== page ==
Michigan traffic fatalities skyrocket in 2020, as driving is down

I remember a term from my youth, which seems more appropriate today than ever. “Paralysis by analysis”. The latest Michigan auto safety statistics reminded me of that term. The latest Michigan State Police figures show the number of driving fatalities was on the rise in 2020. In fact, it’s the first increase in three years. And those 1,083 deaths represented a 10% increase (from 985 fatalities in 2019) and are the highest number of road fatalities in Michigan since 1,084 fatalities in 2007.

But here’s what’s confusing: All other numbers are down, some by a lot.

  • Injuries: 74,963 in 2019 to 60,896 in 2020, down 19%.
  • Crashes: 314,377 in 2019 to 245,432 in 2020, down 22%.
  • Suspected serious injuries: 5,629 in 2019 to 5,433 in 2020, down 3%.

See, this is what you expect. So what to do with this? My gut reaction is “stupid knows no bounds”. And the word limit may be the key. I don’t think you need to be an expert to figure out that there was less driving in 2020, but Michigan and neighboring states have seen more fatalities. I remember in the spring and summer of 2020 driving through downtown Kalamazoo and witnessing a handful of cars around 6 p.m., and several drivers probably going 100 km / h, on Kalamazoo Avenue towards West Main and the stadium.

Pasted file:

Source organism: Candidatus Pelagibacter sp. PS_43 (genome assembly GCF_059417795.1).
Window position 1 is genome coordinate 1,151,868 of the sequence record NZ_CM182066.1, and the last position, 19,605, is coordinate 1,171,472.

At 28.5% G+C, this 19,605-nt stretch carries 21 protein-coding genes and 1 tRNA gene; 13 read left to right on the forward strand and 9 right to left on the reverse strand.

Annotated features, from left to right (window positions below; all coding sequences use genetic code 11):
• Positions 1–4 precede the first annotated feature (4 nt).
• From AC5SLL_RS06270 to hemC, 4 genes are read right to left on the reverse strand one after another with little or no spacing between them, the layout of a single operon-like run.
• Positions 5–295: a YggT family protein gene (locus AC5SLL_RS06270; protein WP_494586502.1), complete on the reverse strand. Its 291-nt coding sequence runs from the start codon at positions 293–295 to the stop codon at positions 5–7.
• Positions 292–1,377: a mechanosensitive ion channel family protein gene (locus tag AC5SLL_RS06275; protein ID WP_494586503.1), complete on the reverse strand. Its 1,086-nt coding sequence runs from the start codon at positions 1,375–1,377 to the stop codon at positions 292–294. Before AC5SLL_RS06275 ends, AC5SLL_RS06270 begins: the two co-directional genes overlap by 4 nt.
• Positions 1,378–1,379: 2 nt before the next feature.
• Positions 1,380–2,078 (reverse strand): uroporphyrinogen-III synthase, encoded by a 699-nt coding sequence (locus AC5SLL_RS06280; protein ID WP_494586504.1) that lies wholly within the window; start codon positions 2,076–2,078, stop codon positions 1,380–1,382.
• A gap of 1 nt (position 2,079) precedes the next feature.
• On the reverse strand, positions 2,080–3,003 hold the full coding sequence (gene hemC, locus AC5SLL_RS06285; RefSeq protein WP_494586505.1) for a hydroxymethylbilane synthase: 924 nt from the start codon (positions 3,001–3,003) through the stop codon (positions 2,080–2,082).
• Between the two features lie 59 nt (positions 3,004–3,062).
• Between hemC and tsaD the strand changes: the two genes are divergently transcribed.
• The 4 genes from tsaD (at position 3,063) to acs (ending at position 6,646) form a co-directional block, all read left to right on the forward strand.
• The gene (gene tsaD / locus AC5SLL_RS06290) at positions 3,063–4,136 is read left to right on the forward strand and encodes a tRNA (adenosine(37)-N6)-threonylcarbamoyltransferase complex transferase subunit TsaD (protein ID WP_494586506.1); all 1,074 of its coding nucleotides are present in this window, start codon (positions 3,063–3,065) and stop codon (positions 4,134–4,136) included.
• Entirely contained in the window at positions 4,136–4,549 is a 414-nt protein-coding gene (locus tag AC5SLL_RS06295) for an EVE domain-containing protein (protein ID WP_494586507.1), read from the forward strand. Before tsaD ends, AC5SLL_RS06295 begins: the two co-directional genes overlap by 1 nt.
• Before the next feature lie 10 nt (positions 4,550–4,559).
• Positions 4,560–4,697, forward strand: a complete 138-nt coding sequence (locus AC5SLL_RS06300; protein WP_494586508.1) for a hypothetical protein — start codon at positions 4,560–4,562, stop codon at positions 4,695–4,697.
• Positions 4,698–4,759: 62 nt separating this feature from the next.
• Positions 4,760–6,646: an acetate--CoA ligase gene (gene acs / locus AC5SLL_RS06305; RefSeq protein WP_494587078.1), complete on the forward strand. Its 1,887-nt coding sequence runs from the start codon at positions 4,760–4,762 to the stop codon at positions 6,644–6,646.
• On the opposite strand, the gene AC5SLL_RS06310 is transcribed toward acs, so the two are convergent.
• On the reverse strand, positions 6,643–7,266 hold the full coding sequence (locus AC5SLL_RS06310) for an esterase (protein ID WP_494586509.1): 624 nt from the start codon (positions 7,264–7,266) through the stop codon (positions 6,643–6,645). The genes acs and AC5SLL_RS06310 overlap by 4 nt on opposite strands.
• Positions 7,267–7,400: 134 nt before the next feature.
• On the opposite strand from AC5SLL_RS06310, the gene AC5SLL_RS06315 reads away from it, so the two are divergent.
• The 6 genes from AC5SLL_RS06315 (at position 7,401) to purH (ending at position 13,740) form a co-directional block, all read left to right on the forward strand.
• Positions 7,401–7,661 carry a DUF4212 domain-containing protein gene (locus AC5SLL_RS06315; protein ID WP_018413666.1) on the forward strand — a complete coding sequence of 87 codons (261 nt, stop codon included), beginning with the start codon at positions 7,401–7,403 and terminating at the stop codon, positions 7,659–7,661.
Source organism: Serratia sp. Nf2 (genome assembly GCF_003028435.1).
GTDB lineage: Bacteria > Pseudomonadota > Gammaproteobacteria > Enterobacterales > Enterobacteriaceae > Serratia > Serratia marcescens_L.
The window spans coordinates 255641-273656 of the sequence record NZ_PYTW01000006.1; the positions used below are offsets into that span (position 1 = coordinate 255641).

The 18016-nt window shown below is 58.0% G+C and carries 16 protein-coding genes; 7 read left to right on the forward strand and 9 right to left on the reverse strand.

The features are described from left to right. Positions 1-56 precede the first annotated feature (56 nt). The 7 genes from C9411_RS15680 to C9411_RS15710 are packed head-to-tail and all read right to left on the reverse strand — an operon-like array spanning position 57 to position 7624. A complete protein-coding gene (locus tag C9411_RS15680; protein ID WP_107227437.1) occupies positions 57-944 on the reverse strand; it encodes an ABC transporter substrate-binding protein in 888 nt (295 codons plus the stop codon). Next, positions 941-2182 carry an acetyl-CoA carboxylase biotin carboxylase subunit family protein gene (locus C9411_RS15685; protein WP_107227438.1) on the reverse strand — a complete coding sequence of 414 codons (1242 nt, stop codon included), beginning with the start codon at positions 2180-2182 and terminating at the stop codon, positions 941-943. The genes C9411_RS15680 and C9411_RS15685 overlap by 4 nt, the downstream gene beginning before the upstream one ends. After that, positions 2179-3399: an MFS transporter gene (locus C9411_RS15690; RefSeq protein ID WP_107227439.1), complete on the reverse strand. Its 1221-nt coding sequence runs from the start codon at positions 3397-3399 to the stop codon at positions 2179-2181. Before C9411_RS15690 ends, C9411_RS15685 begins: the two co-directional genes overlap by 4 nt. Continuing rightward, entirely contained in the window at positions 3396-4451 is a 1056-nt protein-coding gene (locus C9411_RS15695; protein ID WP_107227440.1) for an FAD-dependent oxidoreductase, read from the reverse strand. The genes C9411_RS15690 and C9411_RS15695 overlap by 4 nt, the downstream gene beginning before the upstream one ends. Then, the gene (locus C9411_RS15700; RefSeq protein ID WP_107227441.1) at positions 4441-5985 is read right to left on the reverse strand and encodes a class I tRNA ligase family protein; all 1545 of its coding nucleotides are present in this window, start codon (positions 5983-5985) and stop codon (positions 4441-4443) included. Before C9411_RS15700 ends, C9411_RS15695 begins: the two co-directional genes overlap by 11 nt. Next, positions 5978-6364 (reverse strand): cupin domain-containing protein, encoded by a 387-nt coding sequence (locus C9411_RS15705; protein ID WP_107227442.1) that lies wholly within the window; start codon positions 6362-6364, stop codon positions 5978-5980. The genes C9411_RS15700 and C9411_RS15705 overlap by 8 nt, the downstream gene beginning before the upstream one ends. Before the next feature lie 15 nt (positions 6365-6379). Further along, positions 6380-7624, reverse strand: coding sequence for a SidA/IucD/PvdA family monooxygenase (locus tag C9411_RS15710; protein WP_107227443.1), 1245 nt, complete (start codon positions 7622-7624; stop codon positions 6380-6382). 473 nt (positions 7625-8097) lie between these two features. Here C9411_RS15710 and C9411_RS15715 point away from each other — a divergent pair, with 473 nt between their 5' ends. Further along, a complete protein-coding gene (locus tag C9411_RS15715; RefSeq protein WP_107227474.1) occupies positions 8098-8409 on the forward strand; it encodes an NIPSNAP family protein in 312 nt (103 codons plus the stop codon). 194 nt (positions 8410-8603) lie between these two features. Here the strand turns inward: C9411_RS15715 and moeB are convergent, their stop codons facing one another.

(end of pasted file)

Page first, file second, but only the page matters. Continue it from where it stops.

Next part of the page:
The first thought is, it makes me smirk at words like “the honor system”.

But as downtown Kalamazoo becomes a busier crossroads than it has been for many decades, what are you going to do? Please don’t say install more traffic lights. All it does is increase the stress and anger levels in drivers because you know all other stresses in life, work and family are not going to end.

Here is something, however. Michael Prince, who is the director of the Michigan Office of Highway Safety Planning (OHSP), says it could be speed, alcohol consumption and lack of seat belt use, but he says they must go back and study those numbers.

He’s also been pushing the current “click it or ticket” campaigns and public efforts to reduce impaired driving, but let’s talk about that when we see how the “honor system” works.

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